Well the Invasion of Afghanistan is somewhat different. We are not actively killing citizens for one thing (I guess that's since America hasn't really taken a large role in it yet... possibly:rofl:). As well we had gone in to Afghanistan with the intent of finding and capturing/killing Bin Laden. The taliban are of course fighting back against the occupation however AFAIK the Afghan people want coalition support to topple taliban strength so we continue to fight back now and help rebuild the country.
 
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  • #85
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Well the Invasion of Afghanistan is somewhat different. We are not actively killing citizens for one thing (I guess that's since America hasn't really taken a large role in it yet... possibly:rofl:).
Since when does America go around actively killing civilians/citizens? You think the U.S. military just goes into an area and shoots anything that moves? Do you have any idea how U.S. soldiers are trained or the Rules of Engagement?

One of the main priorities for example in the Fallujah battle was to fight the terrorists without hurting civilians, and one of the accomplishments of that was winning that battle without hurting a lot of civilians that otherwise would have gotten caught in the crossfire.

If there is one military one can state that takes very active steps not to harm civilians, it is the U.S. military.

The U.S. Navy even takes steps not to harm ocean life, like whales.
 
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  • #86
BobG
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The U.S. has been fighting in Iraq a lot longer than six months right now.
Hence the disclaimer about the traditional definitions of the role of the active duty component and the Reserve and National Guard components. We've never used the Reserves and National Guard so heavily, for such a long time before.

At the end of the cold war, the active duty military had 1.8 million members. By 2001, that was down to 1.38 million (a 23% decrease). Seven years after 9/11 active duty military strength has been increased by about 35,000. This has been a war fought on the cheap, relying on the "temps" in spite of the fact that Reserves and National Guard don't have either the member support or the family support that exists at active duty military bases. They're cheaper to use than active duty, so we're willing to burn through them hoping the war ends before retention and recruiting plummet.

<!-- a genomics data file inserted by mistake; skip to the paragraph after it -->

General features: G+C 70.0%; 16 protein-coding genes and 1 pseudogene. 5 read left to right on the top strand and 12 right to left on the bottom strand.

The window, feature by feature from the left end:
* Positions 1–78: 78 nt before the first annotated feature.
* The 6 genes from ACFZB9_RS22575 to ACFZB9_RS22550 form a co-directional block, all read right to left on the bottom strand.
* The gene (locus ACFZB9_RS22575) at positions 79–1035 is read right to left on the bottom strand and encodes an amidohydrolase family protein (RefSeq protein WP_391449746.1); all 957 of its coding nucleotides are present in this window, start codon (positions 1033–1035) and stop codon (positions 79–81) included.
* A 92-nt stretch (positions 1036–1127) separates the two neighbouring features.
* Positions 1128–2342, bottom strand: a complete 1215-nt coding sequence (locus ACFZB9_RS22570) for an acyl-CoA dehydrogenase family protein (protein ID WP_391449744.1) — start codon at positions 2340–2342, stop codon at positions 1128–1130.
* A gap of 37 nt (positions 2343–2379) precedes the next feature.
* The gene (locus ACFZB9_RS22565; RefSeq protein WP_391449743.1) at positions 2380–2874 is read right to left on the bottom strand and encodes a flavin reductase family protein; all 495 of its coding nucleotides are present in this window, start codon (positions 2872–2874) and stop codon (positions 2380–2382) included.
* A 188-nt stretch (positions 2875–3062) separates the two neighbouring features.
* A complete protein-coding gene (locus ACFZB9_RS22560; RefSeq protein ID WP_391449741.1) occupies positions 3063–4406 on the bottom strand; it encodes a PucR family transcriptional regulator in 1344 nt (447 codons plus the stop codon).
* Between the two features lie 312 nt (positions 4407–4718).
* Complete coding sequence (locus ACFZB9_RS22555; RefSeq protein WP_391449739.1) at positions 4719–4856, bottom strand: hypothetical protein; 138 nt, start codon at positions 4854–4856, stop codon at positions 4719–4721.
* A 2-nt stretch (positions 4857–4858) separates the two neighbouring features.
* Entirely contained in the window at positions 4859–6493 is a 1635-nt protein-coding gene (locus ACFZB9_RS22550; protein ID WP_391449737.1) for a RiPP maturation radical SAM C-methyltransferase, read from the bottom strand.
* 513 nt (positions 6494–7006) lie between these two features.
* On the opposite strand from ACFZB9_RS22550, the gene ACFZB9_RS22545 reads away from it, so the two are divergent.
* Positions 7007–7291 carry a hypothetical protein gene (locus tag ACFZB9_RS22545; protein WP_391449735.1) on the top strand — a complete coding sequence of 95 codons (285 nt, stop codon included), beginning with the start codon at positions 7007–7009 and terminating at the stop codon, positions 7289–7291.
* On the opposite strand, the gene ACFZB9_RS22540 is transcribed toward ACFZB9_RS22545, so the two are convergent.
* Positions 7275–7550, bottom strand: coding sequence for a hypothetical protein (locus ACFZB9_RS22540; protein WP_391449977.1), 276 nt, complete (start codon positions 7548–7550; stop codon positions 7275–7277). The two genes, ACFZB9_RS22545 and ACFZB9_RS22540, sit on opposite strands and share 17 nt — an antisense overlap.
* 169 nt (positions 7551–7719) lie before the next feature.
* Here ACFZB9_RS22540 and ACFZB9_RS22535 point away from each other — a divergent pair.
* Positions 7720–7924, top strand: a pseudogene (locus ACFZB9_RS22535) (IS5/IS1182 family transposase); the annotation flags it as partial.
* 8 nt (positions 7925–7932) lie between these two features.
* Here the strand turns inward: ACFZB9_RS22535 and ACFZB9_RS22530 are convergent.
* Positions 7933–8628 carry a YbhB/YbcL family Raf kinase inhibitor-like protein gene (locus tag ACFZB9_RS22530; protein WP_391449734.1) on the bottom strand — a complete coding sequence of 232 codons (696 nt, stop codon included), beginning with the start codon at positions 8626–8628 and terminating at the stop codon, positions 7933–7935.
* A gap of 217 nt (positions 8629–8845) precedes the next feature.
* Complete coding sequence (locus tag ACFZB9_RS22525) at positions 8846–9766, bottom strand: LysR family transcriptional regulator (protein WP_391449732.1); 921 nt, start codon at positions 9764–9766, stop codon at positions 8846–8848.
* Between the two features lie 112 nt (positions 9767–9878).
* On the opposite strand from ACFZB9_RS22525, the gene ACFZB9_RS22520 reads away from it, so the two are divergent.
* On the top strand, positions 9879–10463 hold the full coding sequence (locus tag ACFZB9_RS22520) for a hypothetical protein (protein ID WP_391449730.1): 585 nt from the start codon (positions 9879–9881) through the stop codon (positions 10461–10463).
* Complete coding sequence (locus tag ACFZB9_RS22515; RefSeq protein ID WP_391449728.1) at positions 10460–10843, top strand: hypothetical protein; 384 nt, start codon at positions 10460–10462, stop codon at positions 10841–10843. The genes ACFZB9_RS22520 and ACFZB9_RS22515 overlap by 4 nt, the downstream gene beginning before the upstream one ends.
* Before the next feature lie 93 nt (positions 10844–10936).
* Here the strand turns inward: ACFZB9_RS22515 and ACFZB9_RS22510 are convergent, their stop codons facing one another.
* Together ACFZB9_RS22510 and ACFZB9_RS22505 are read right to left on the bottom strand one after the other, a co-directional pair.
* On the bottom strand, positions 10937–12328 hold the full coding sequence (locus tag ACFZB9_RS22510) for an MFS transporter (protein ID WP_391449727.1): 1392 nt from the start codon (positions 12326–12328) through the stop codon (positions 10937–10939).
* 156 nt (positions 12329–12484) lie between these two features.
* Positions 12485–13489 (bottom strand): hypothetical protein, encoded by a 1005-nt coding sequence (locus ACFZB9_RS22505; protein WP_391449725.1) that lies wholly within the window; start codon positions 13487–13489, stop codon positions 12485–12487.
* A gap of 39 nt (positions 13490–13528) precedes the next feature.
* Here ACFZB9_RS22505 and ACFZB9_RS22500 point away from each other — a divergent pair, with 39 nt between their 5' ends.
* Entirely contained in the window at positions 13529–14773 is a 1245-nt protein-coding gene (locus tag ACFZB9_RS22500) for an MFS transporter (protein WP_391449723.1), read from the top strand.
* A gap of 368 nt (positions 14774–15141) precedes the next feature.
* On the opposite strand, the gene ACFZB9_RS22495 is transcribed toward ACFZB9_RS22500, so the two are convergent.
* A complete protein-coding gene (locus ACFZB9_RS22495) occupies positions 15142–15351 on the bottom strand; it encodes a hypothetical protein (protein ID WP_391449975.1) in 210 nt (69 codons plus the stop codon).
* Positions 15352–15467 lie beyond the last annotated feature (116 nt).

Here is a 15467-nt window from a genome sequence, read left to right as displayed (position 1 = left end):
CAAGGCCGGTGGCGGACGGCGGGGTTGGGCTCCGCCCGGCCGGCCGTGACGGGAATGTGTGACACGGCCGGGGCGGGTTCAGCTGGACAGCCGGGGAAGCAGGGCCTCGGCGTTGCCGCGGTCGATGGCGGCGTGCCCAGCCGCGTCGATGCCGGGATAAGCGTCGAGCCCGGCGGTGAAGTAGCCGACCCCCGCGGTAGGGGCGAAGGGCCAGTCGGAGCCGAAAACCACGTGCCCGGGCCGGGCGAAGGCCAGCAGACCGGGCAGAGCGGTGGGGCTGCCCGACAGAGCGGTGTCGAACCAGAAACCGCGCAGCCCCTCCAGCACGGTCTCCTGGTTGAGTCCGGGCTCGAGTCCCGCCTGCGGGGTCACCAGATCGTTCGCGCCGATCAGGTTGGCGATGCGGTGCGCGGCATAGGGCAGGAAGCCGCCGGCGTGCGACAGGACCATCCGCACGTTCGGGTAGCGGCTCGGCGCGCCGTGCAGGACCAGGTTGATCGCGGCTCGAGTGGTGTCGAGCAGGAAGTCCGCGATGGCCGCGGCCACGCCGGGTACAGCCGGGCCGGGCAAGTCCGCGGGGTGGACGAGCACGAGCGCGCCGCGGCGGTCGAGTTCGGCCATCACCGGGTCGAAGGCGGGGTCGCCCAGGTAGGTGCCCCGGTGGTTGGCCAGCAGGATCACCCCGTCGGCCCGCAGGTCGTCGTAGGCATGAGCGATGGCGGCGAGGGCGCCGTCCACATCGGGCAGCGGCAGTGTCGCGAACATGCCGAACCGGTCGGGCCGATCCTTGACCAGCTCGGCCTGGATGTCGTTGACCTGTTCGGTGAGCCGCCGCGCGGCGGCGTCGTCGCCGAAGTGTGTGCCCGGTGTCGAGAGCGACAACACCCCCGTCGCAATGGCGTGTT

The length of the war as opposed to the damage being incurred aren't the same things remember. As for the military supporting these wars, I would think as long as the recruitment remains adequate, and the funding adequate, it can continue to fight them for quite a while.
2009 was the first year the military met recruiting goals in years. It turns out a high unemployment rate does carry a silver lining.

Retention is more important, anyway (and high unemployment improves retention, as well). In a modern military, you want training and experience. Increasing recruitment to cover decreased retention is a losing proposition.
 
  • #87
mheslep
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Well the Invasion of Afghanistan is somewhat different. We are not actively killing citizens for one thing
That's false, the US/NATO are killing Afghans, and vice versa.

(I guess that's since America hasn't really taken a large role in it yet... possibly:rofl:).
And that's grotesquely offensive, also known as trolling on internet forums.
 
  • #88
turbo
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Hence the disclaimer about the traditional definitions of the role of the active duty component and the Reserve and National Guard components. We've never used the Reserves and National Guard so heavily, for such a long time before.
And something that rarely if ever gets mentioned is that these non-active-duty personnel often end up losing their jobs because of the repeated deployments, and many of them own (or used to own) their own businesses and have no way to keep them afloat and retain clients while they are gone overseas.

These people and their families are paying heavy prices for their patriotism and willingness to serve.
 
  • #89
BobG
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In that sense, neither did the Afghanistan native peoples or the Taliban government attack the US, or have any part in 9/11. The Taliban had some general idea Bin Laden was up to something, but no specifics; they even sent a http://news.bbc.co.uk/2/hi/south_asia/2242594.stm" [Broken] The US was to some degree in the same boat.

Yet 911 took place, launched from Afghanistan soil even though the Taliban had far less military capability than Hussein ever had on his worst day. Does all this mean the NATO invasion of Afghanistan was unwarranted? No. Just tragic.
If you're referring to the Taliban's knowledge of the 9/11 attack specifically, then yes you're right. However, the Taliban should have been knowledgeable of bin Laden's and al-Qaeda's terrorist activities in general, since UN sanctions had been in place for sheltering bin Laden since 10/15/1999 (http://daccess-dds-ny.un.org/doc/UNDOC/GEN/N99/300/44/PDF/N9930044.pdf?OpenElement [Broken]). The sanctions consisted of freezing all Taliban assets (bank accounts in foreign countries, etc) and in not allowing any of the planes from a Taliban owned airline to land or take off in neighboring countries. (Note that the UN had deep concerns about discrimination against women and girls and about opium production, but only the terrorist training camps and bin Laden were addressed in the Chapter VII portion of the resolution. Irrelevant, but there is a specific way to read the resolutions.)
 
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  • #90
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That's false, the US/NATO are killing Afghans, and vice versa.

And that's grotesquely offensive, also known as trolling on internet forums.
Sorry for being offensive.

It is however known to me through reporting and through close family members and friends that have served in Iraq that this is occuring there.